Take something as simple as photosharing and ask yourself what makes more sense: buying a server, installing it in your house (connecting it to the network), showing family members how to share and/or backup photos, music, and videos with it, and then supporting it for the rest of your life? Or, using an online service like AOL's recently announced Bluestring where AOL is saddled with the responsibility of ongoing reliability and support? (Note, I'm not even considering the fact that long term, we'll all want access to that content on our mobile devices and how a home-based server running over a paltry DSL or cable modem connection is probably the least desirable approach to that problem). Or maybe, you'll go for some combination of services from multiple service providers like Flickr for photosharing and iBackup.com (or even Microsoft's own Live SkyDrive) for online backup/filesharing and loosely couple them together with your personal start page at iGoogle.com.
Longer term, for local hardware (even appliances like NAS devices) to stay relevant, they'll need to be bundled with online services. Let's say you do want to put a central NAS device on your network. Much the same way today's cheap wireless printers are configurable through their front panels, the NAS makers will find a way for you to programmatically keep your NAS(es) mirrored to an online service so that, if the NAS should ever fail (and it will), recovery will be almost as simple as getting a replacement NAS unit. Turnkey solutions like this are much closer to what consumers and small businesses want than solutions that require administrative expertise.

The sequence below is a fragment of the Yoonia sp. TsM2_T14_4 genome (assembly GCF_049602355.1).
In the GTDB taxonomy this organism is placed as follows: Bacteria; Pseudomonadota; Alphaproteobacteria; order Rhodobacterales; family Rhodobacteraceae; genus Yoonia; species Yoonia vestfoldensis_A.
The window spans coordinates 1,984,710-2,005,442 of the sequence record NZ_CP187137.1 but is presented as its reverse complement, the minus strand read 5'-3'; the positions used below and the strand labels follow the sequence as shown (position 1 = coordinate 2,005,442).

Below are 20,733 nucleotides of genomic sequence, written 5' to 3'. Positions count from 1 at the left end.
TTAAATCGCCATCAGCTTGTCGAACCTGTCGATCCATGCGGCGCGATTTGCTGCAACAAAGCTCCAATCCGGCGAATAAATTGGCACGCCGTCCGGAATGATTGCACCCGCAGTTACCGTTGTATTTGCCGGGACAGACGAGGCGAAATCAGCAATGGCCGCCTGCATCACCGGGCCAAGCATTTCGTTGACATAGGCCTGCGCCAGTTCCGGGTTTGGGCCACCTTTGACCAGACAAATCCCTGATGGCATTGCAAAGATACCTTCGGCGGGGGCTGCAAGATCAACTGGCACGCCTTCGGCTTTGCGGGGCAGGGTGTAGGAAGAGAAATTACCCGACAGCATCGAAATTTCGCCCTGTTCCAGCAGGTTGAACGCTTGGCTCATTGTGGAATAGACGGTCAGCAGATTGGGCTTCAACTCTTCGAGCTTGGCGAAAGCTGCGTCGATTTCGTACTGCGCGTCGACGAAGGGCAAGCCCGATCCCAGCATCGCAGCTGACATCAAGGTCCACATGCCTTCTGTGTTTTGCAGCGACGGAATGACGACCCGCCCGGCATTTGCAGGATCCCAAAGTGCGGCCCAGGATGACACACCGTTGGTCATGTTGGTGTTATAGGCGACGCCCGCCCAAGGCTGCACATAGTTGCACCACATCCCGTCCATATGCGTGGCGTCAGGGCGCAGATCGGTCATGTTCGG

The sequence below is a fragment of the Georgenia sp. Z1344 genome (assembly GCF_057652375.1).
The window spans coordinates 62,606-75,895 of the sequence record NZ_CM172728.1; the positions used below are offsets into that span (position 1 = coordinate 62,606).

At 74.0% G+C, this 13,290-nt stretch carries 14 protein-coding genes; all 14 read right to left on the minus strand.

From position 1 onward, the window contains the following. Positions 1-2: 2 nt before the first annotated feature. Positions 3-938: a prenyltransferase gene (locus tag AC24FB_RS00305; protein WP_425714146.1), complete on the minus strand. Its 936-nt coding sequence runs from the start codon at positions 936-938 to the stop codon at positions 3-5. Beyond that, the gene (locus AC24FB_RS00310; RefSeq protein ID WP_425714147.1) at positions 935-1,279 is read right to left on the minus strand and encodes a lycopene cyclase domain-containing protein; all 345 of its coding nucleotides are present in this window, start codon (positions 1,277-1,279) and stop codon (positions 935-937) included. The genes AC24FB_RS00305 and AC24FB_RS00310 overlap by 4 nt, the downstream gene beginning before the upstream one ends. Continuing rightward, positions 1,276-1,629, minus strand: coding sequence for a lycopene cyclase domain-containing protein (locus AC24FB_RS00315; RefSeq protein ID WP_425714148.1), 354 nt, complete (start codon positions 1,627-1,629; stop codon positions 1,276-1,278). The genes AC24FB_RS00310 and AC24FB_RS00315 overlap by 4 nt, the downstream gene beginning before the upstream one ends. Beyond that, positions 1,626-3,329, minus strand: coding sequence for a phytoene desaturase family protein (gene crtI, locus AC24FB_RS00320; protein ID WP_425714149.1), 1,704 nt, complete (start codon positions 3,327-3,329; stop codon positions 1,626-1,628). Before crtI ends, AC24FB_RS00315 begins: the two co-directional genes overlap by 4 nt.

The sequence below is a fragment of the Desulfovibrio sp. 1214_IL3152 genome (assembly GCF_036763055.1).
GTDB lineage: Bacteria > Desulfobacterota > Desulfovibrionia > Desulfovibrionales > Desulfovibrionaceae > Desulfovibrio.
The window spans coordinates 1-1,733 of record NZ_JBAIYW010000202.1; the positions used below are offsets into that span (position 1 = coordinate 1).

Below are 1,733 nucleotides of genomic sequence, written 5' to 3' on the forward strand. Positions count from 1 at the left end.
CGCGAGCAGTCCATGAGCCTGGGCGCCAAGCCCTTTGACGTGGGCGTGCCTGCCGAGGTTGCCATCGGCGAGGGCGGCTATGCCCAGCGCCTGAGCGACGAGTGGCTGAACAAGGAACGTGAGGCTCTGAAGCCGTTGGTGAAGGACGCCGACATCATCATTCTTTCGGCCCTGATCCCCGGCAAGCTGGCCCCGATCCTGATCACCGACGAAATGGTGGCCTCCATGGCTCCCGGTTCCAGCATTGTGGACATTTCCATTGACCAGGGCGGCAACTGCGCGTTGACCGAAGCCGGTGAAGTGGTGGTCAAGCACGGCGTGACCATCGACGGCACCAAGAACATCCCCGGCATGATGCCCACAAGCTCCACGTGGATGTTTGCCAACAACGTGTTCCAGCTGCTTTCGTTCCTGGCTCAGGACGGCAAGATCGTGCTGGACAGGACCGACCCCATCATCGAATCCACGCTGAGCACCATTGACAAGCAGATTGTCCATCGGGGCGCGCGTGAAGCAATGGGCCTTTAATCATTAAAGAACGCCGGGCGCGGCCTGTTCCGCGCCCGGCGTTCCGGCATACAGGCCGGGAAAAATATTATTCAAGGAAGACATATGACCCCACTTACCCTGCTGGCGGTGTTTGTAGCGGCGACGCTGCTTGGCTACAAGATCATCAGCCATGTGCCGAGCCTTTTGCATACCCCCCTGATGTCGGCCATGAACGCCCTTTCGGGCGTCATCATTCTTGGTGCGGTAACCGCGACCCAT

Full-blown servers? Well, they're an entirely different story. They have no choice but to violate the KISS principle and once you cross a certain threshold into the non-turnkey world, you end up with many of the same headaches that businesses are finally getting hip to, and trying to get rid off. For example, salesforce.com would be a complete failure if all businesses wanted to do was run their own software on their own servers. Can consumers learn something from businesses about what it takes to run successful IT? You betcha.
Still not buying off on my logic?
Earlier today, Microsoft's PR contacted me with an announcement that tomorrow, "Microsoft will release a first update to Windows Home Server via Windows Update." Updating servers (not to mention the all important upgrade that will one day be in the wings)? That sounds exactly like the sort of thing I, as a homeowner, want to be thinking about. Not. The e-mail points to a blog entry with details that couldn't better emphasize the complexity involved in running servers -- headaches homeowners can't possibly want. Here for example are some of that blog entry's bullet points:
Translated (for the benefit of the consumers that WHS is targeted at): "Servers are complicated. More complicated that you want to know." After reading this (particularly the parts I boldfaced), I heard myself thinking "The people at Microsoft are clearly nuts." Again, WHS is barely out of the gate and already, the best Microsoft can do in terms of dealing with ease of use and integration problems is to offer more help and education where, what consumers really want is to just plug it in and have it start working.
There's a reason that salesforce and companies like it are hotter than anything else on the market. They just work. Updates and upgrades require little else but the refresh button on a browser. Worrying about system reliability is someone else's headache.
If you buy-off on the theory that the world seems to be heading in the opposite direction that Microsoft wants to lead it, then you can't help but wonder what the long term prospects for an offering like Windows Home Server are. Not good, if you ask me.